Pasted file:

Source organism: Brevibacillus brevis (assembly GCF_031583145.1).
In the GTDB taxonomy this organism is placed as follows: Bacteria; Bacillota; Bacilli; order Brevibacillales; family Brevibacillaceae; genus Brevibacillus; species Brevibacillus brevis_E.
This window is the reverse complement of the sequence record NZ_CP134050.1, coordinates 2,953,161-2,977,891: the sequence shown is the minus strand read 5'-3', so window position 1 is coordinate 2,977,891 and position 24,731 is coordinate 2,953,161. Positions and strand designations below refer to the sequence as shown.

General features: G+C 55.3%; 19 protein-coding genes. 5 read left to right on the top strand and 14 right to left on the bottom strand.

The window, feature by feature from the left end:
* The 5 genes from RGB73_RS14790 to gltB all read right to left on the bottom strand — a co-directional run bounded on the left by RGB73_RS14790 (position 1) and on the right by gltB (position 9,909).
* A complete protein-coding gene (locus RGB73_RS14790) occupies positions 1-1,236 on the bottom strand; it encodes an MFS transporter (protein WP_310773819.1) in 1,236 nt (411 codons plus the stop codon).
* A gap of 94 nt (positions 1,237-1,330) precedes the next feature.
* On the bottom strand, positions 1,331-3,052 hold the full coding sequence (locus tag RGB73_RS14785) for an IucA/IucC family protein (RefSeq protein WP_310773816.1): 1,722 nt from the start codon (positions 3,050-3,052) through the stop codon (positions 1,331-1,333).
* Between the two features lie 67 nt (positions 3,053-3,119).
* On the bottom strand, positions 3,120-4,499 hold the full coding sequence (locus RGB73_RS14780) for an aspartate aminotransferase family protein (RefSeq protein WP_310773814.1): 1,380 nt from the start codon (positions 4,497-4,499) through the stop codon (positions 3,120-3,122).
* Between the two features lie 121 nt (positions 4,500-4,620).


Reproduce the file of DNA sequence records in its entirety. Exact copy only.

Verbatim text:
Source organism: Brevibacillus brevis (assembly GCF_031583145.1).
In the GTDB taxonomy this organism is placed as follows: Bacteria; Bacillota; Bacilli; order Brevibacillales; family Brevibacillaceae; genus Brevibacillus; species Brevibacillus brevis_E.
This window is the reverse complement of the sequence record NZ_CP134050.1, coordinates 2,953,161-2,977,891: the sequence shown is the minus strand read 5'-3', so window position 1 is coordinate 2,977,891 and position 24,731 is coordinate 2,953,161. Positions and strand designations below refer to the sequence as shown.

General features: G+C 55.3%; 19 protein-coding genes. 5 read left to right on the top strand and 14 right to left on the bottom strand.

The window, feature by feature from the left end:
* The 5 genes from RGB73_RS14790 to gltB all read right to left on the bottom strand — a co-directional run bounded on the left by RGB73_RS14790 (position 1) and on the right by gltB (position 9,909).
* A complete protein-coding gene (locus RGB73_RS14790) occupies positions 1-1,236 on the bottom strand; it encodes an MFS transporter (protein WP_310773819.1) in 1,236 nt (411 codons plus the stop codon).
* A gap of 94 nt (positions 1,237-1,330) precedes the next feature.
* On the bottom strand, positions 1,331-3,052 hold the full coding sequence (locus tag RGB73_RS14785) for an IucA/IucC family protein (RefSeq protein WP_310773816.1): 1,722 nt from the start codon (positions 3,050-3,052) through the stop codon (positions 1,331-1,333).
* Between the two features lie 67 nt (positions 3,053-3,119).
* On the bottom strand, positions 3,120-4,499 hold the full coding sequence (locus RGB73_RS14780) for an aspartate aminotransferase family protein (RefSeq protein WP_310773814.1): 1,380 nt from the start codon (positions 4,497-4,499) through the stop codon (positions 3,120-3,122).
* Between the two features lie 121 nt (positions 4,500-4,620).